MCINTYRE: I think they're just going to restate what they believe to be the facts here, and that there was a guidance system malfunction, and that obviously the United States would not be in its interest to intentionally damage a mosque.

I'm not sure at this point whether the bomb actually hit the mosque or simply hit nearby, but the U.S. also has made the point that there are Muslim forces fighting on the ground. The Northern Alliance forces, the other opposition groups in the south are Muslims. They're fighting other Muslims. That fighting, that war has not stopped for the Muslim holy month, and the U.S. doesn't plan to stop its bombing either.

VAN SUSTEREN: All right. Jamie McIntyre from the Pentagon. Thanks, Jamie.

Get out your marking pens. It may be time to cross off one of the names on the FBI's list of the world's most wanted terrorists. But before we get to him, let's consider the mess he and others have left behind in Afghanistan. The latest word is that Taliban Supreme Leader Mullah Mohammad Omar has agreed to withdraw his forces from the city of Kandahar. Between 80 to 100 Afghan tribal leaders have given the Taliban an ultimatum: Surrender within a week, or face an attack by well-armed Pashtun tribesmen from six southern Afghan provinces.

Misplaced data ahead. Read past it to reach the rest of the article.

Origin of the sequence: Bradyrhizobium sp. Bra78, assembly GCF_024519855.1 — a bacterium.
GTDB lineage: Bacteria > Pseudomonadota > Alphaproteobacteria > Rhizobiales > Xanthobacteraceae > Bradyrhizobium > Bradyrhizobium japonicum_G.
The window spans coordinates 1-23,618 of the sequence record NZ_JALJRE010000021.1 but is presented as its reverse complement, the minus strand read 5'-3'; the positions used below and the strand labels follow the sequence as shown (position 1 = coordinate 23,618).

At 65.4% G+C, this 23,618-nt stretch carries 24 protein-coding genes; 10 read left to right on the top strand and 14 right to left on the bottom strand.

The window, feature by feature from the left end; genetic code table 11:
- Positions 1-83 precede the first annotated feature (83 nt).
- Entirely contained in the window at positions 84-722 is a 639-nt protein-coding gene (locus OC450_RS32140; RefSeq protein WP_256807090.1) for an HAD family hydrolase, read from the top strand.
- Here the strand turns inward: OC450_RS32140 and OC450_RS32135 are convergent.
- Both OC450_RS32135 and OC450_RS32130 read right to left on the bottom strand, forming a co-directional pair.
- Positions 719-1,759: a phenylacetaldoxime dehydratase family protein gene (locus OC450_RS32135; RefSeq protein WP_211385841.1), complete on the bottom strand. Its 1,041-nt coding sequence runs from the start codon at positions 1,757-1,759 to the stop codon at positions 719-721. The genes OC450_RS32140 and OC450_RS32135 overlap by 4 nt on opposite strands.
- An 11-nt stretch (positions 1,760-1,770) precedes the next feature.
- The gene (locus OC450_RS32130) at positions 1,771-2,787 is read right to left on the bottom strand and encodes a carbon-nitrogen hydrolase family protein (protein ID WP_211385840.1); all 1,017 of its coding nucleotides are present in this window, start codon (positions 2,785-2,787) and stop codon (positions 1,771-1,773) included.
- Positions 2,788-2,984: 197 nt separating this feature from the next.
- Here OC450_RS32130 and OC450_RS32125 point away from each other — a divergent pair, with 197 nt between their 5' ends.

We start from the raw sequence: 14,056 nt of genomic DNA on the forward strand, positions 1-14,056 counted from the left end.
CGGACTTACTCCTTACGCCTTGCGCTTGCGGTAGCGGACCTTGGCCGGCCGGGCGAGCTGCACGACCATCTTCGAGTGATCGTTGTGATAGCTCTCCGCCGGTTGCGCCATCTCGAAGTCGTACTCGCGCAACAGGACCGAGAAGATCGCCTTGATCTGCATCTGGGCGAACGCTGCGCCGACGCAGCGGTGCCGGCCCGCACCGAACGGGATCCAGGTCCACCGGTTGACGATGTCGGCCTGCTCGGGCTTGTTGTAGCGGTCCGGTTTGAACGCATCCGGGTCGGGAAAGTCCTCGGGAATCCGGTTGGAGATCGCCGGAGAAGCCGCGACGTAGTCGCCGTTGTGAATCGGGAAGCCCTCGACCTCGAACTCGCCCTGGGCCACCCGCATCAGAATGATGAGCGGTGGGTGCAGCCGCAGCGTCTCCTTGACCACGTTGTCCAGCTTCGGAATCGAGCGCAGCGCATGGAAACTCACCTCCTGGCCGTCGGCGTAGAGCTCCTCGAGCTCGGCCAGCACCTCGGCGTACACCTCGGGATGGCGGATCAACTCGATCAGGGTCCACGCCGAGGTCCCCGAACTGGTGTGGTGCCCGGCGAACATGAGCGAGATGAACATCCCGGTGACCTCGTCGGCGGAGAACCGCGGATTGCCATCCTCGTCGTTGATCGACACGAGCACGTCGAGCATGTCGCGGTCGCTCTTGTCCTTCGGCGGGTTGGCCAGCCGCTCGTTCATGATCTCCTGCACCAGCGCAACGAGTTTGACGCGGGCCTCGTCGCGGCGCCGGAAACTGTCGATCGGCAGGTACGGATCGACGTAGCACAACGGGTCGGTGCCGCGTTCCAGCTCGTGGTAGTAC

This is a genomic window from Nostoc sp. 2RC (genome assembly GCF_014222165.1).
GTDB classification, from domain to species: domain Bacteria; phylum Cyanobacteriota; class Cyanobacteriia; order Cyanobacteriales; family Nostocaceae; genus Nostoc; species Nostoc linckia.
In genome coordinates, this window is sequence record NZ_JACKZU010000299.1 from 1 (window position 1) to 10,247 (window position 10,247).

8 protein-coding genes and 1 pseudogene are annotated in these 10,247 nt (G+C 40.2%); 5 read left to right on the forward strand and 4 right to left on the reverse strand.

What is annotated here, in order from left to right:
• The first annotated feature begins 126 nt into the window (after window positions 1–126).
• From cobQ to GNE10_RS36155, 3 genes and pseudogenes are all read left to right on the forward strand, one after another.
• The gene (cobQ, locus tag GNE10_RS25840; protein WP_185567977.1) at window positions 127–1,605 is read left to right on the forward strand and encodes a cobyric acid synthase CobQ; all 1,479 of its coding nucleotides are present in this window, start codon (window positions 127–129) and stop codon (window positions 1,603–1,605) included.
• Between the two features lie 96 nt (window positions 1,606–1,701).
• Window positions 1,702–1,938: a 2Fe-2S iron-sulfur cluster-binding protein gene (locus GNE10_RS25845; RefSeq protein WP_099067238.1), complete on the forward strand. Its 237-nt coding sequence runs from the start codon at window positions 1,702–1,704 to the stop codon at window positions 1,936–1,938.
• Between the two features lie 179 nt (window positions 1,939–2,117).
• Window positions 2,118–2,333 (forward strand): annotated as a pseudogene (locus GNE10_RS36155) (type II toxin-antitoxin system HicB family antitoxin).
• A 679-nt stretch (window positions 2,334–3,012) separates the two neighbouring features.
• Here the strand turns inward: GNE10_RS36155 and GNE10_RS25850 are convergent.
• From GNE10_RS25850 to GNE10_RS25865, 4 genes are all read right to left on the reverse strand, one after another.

Meanwhile, U.S. Defense Secretary Rumsfeld today confirmed that U.S. special forces in Afghanistan have been involved in combat. He showed reporters a picture of U.S. soldiers riding horses in one operation.


RUMSFELD: What you have is people are jokingly saying that that's part of Rumsfeld's transportation to the 21st century, and I've got it backwards.


VAN SUSTEREN: Some things al Qaeda left behind when Kabul fell this week are no laughing matter. CNN's Christiane Amanpour gives us a look at what appears to be sophisticated plans to build a nuclear weapon.